Does Dishonored surpass Hitman Absolution? That remains to be seen. In reality both games are likely to be worth a look. From Hitman we know mostly what to expect. Certain things have been tweaked such as being able to use 47’s instinct mode rather than the map of previous games. My main worry about these things is that the game may be a little easier than before. Agent 47 can now predict the movement paths of enemies where before it was a case of observation or guessing and in a play through of one of the levels we see little warnings pop up like “Visibly Armed”.

These are only little things but if too numerous, the challenge may be lost. Dishonored looks very good but maybe the array of powers and abilities will prove too complicated and like so many other games the player may discover that it’s easier to stab or shoot than to implement a more elaborate technique. Hitman might also have the edge on longevity, with the introduction of Contracts Mode, where players can create contracts by selecting up to three hits in any level and then challenge the community to complete them. In the end your decision will probably be based on scores from critics or whether they spell dishonoured correctly in the UK or how badly Himan’s marketing gets. Whatever you decide you will be getting a game with an emphasis on the player’s decisions and both titles look like game of the year contenders. All that is certain is Q4 2012 is looking good for games.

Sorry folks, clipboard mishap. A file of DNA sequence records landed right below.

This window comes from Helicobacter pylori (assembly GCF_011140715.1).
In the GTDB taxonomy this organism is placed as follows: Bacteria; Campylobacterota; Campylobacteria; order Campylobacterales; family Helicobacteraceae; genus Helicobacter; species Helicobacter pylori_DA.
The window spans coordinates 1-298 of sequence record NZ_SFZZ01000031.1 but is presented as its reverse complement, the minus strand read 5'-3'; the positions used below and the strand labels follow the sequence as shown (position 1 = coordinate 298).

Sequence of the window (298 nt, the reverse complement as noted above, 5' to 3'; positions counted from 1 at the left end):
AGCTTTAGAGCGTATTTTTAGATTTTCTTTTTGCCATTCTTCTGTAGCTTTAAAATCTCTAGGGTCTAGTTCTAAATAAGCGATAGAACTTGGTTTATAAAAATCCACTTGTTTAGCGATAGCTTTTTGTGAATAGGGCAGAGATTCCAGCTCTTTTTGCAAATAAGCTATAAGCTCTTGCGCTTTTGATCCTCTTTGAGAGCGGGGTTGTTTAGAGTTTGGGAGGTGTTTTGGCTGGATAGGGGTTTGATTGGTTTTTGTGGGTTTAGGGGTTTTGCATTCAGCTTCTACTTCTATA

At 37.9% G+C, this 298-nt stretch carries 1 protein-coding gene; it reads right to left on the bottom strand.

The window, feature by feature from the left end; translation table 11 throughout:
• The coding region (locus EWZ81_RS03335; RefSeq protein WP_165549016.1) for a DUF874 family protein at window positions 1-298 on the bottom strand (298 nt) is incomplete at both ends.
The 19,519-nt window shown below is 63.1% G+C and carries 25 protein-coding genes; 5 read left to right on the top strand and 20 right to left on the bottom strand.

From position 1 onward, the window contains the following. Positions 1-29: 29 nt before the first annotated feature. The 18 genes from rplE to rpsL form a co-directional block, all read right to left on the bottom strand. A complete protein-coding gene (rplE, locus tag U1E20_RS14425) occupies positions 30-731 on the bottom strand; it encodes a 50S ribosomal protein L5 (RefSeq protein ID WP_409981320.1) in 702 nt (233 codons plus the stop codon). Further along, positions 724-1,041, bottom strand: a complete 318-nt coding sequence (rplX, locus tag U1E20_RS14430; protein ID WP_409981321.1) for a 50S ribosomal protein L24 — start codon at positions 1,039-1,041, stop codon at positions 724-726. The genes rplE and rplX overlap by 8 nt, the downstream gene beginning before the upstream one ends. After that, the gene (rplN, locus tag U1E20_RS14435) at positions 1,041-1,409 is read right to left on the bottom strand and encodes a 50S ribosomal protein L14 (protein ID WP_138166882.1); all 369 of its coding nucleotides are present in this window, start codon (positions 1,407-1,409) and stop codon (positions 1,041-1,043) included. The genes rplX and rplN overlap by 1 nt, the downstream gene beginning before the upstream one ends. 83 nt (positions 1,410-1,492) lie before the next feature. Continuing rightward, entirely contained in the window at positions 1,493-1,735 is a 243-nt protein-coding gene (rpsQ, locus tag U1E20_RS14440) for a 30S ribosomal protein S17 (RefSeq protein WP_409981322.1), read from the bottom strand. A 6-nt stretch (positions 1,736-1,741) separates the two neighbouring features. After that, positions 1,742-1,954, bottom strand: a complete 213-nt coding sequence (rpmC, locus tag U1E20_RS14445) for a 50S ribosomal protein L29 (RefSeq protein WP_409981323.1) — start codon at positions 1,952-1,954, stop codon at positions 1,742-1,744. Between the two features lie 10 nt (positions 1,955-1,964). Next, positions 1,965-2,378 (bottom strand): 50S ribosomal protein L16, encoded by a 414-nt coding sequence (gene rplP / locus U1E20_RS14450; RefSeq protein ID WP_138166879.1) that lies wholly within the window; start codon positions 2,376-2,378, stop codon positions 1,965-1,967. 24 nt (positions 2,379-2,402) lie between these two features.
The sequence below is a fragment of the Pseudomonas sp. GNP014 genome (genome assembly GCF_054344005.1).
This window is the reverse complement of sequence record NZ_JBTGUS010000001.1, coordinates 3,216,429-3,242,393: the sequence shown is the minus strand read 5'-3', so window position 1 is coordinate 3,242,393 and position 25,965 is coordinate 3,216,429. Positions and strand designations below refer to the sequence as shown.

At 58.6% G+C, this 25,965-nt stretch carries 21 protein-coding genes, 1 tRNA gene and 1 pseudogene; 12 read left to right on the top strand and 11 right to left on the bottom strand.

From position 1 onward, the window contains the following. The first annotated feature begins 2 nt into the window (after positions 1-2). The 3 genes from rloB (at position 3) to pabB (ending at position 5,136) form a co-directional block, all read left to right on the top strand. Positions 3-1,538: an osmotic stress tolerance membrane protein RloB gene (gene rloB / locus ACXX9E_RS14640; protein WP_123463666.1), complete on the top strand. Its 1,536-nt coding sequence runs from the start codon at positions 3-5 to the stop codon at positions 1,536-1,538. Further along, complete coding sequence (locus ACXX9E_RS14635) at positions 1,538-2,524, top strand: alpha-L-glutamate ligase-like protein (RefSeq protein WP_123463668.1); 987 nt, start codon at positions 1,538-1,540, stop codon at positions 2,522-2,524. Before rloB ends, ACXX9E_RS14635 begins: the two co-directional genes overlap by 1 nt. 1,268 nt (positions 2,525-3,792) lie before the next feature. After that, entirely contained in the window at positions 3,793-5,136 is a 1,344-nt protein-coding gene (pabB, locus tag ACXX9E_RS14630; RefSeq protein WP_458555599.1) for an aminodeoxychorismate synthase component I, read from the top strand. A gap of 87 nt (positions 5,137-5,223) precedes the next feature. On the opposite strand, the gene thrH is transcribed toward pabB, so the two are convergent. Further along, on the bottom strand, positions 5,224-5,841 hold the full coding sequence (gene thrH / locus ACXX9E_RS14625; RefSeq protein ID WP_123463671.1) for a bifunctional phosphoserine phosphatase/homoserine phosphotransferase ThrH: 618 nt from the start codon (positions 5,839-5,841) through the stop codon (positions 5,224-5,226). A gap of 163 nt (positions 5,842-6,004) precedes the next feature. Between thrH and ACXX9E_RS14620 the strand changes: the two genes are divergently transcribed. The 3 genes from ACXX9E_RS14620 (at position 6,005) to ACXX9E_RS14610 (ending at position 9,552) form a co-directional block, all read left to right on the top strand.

From Brain to Game